Thursday, April 05, 2007

Boring Fellini

Why is Fellini so boring? For the past few days Cata and I (and sometimes Juanito) have been trying to digest Fellini. We started with “Lo Sceico Bianco”, and then moved on to “E la Nave va”. I have to say that the latter was much more enjoyable than the former. But still boring. Furthermore, I have to say I really loved the second one. The whole idea of paying honors to a former friend, a great friend that past away, and to do so by having a whole opera set up in a transatlantic journey, can really touch some inner chords. But still, it is still boring. Why is Fellini so boring? Here are some ideas:

There are two main sources of boredom. Boredom comes from situations which we either (a) already understand (or believe to understand) so well, from top to bottom, that no questions come afore; or (b) something so utterly distant, obscure, and difficult that it is difficult to even imagine what is the use of it and, of course, no questions come afore either. They both tend to be inoffensive, but sometimes (b) gets too close to arrogance.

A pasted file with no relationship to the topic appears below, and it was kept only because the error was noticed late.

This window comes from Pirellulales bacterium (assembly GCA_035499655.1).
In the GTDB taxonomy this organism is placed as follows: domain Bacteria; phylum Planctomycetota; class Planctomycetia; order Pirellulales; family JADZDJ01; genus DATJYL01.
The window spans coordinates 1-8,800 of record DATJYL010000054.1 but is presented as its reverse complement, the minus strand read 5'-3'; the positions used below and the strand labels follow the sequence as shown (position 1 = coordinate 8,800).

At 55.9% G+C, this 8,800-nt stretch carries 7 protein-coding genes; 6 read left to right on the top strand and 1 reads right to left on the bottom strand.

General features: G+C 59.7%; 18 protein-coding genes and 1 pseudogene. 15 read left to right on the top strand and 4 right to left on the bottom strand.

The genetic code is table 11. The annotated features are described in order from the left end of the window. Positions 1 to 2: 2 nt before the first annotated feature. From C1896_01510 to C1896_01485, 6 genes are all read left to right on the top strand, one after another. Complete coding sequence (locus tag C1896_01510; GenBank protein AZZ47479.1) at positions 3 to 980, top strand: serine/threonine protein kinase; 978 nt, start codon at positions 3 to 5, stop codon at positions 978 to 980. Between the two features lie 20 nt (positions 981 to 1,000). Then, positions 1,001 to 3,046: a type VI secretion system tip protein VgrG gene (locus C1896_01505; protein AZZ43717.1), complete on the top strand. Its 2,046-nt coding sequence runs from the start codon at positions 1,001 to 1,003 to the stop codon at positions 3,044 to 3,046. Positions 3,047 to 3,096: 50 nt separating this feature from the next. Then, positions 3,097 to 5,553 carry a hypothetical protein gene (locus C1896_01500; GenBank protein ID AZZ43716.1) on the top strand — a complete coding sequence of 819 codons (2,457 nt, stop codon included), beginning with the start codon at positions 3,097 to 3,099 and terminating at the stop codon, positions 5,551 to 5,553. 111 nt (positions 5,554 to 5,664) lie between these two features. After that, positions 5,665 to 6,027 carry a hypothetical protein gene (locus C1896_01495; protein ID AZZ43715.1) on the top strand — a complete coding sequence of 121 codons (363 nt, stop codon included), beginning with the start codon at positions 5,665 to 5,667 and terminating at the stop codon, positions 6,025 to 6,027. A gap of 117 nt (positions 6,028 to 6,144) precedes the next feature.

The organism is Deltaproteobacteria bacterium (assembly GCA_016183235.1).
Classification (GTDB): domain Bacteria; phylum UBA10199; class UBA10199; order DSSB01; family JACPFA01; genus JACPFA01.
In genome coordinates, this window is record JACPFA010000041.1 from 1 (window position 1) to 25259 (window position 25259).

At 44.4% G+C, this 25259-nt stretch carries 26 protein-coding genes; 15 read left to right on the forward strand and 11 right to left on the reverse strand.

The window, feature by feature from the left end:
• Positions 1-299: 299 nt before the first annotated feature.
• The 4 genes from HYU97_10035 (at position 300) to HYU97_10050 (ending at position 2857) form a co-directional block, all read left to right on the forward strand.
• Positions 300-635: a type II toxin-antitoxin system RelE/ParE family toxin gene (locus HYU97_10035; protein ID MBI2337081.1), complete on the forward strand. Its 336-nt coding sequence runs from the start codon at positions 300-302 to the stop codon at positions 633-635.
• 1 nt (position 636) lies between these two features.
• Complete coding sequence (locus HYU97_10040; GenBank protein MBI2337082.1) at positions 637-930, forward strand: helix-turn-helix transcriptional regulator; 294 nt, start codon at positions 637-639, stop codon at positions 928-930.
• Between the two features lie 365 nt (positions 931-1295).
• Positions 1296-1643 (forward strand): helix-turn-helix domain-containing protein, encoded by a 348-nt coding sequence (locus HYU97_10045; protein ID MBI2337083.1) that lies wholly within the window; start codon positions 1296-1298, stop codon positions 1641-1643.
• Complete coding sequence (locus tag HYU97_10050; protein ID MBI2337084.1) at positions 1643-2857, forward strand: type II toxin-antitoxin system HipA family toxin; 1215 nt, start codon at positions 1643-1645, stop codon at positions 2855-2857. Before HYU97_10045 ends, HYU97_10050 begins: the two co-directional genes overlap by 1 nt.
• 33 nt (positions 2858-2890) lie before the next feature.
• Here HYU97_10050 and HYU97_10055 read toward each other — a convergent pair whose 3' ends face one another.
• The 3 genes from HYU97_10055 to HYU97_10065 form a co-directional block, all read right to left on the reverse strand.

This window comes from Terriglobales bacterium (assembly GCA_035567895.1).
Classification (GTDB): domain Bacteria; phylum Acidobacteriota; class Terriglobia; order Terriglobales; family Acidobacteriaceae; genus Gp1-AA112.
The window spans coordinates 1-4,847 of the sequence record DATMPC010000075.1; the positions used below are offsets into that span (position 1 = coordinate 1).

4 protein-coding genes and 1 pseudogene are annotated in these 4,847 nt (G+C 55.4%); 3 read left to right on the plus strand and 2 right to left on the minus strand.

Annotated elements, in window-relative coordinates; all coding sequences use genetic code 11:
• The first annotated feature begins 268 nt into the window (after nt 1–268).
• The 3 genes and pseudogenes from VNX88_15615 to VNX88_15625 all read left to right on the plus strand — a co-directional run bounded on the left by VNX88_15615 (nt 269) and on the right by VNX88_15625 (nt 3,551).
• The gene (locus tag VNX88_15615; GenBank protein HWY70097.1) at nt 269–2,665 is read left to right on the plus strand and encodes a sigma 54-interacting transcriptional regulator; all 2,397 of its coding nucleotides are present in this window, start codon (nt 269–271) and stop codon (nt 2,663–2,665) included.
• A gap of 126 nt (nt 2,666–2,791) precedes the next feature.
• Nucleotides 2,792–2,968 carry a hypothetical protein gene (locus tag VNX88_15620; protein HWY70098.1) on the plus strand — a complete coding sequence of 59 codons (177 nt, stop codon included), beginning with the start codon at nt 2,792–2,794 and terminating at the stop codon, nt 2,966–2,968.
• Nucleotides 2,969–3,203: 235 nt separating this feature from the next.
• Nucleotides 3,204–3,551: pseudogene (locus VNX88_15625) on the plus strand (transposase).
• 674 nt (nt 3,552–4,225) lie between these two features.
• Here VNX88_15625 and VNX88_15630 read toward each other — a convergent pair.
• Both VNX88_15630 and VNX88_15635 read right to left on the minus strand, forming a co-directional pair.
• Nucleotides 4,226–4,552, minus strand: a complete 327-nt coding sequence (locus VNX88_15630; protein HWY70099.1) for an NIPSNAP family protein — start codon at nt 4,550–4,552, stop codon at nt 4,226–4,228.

I think Fellini’s problem is the second one. It seems to me that he is so immersed in complicating things, in trying to show how difficult everything is, how senseless, how incomprehensible, that he actually manages to reach the top of boredom. Ok! I agree, experience is a difficult thing and we are made in such a way as to simplify things. Otherwise we die, either out of stress, boredom, or radical inability to do anything (which results from both). But this is something that not even Fellini can change, and his intent to show how cumbersome things are is just another futile way to give a story – and, therefore, a simplification – of what human experience is. Even to say that this makes no sense is a simple way to put things. So why not accept this fact? Why be so arrogant and insist in spitting out a relentlessly cumbersome story that may last forever?

There is still much of value here. I’m just complaining about the boring side of it. It is always nice to see that, in spite of Fellini’s obscurity, la nave va!